The proposed project is a comparative anthropological analysis of the social networks associated with four groups of heritable connective tissue disorders: 1) Marfan syndrome; 2) chondrodysplasia, 3) osteogenesis imperfecta, and 4) epidermolysis bullosa. Using anthropological methods of participant observation and interviews, the study will investigate the production and circulation of genetic knowledge among three interrelated constituencies: 1) laboratory researchers; 2) clinicians; and 3) lay support groups. The project aims to identify and describe institutions, events, and practices that facilitate or impede knowledge transfer among members of these groups. The investigators will look, first at the daily practices and perspectives distinctive to each group, and second, at collaborations, and at events such as scientific workshops or national support group meetings that bring members of different constituencies together. The project will also examine contrasts in 1) phenotypes and phenotypic variability; 2) pathogenesis; and 3) emerging approaches to diagnosis and therapy for each of these disease groups, first, as they are clinically and scientifically defined, and then, as they influence the social experiences and identify formation of affected individuals. This study will encourage and facilitate public education through documenting achievements in, and illustrating barriers to, the effective dissemination of new genetic knowledge. Finally, the project will train a new group of anthropologists to conduct future multi-site fieldwork on genetics and its social contexts.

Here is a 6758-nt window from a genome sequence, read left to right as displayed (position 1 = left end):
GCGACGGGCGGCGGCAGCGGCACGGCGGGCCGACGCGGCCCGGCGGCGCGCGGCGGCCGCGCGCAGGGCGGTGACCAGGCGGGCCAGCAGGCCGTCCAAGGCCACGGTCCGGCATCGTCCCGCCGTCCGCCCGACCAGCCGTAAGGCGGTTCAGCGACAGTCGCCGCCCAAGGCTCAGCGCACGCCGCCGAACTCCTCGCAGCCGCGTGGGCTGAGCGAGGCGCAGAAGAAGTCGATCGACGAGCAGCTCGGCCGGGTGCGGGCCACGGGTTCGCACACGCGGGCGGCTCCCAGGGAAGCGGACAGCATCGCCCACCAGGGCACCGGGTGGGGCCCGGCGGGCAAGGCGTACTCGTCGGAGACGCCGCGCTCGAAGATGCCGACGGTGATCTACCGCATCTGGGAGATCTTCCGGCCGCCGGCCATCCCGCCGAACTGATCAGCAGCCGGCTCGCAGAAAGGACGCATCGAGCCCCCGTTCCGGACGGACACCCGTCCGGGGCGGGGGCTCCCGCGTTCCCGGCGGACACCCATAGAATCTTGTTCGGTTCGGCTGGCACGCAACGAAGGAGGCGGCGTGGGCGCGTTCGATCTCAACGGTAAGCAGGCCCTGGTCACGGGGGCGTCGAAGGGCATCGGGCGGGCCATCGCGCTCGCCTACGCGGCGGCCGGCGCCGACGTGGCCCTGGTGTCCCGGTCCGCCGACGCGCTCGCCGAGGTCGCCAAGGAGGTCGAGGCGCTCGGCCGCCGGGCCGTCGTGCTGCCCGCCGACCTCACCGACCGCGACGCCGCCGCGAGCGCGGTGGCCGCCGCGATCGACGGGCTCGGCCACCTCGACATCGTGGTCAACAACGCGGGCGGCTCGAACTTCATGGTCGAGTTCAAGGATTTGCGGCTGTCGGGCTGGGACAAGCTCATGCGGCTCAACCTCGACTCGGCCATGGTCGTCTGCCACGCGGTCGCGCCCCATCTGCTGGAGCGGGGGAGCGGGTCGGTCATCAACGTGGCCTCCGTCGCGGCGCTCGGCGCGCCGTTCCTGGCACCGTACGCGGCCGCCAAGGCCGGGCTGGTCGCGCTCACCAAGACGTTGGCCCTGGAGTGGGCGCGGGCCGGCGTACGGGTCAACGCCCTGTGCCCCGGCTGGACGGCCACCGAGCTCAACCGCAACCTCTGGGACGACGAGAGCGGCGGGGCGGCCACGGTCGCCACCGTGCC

|Rapp, R (2001) Gender, body, biomedicine: how some feminist concerns dragged reproduction to the center of social theory. Med Anthropol Q 15:466-77|